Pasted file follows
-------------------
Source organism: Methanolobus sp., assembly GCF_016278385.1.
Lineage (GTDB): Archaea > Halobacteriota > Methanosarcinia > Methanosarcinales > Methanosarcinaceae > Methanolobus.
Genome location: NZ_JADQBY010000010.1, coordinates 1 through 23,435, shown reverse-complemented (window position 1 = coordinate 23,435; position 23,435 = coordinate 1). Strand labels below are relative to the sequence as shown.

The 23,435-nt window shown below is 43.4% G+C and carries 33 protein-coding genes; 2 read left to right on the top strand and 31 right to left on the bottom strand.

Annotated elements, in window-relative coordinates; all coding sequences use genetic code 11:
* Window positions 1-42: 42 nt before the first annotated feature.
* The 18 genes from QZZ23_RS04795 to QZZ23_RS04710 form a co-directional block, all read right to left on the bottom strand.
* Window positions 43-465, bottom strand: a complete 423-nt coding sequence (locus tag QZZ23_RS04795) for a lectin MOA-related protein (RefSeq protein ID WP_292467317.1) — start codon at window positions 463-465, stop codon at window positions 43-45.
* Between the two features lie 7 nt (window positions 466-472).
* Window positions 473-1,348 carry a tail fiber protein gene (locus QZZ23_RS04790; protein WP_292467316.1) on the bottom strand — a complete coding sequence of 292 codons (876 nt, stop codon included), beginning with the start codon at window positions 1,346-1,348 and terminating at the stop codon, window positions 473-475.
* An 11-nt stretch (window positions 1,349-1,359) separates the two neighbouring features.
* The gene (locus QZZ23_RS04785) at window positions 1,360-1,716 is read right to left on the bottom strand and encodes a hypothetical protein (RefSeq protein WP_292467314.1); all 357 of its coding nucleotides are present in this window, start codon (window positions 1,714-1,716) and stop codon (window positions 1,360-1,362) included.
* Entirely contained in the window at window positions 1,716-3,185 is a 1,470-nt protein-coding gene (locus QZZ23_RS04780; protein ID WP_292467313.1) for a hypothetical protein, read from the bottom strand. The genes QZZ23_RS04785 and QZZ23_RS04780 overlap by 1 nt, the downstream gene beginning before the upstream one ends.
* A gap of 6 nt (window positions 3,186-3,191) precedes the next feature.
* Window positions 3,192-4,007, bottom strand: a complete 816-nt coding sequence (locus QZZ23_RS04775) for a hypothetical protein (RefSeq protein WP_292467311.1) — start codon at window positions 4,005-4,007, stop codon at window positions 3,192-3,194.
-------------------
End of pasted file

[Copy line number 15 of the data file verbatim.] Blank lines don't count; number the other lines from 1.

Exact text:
* Window positions 3,192-4,007, bottom strand: a complete 816-nt coding sequence (locus QZZ23_RS04775) for a hypothetical protein (RefSeq protein WP_292467311.1) — start codon at window positions 4,005-4,007, stop codon at window positions 3,192-3,194.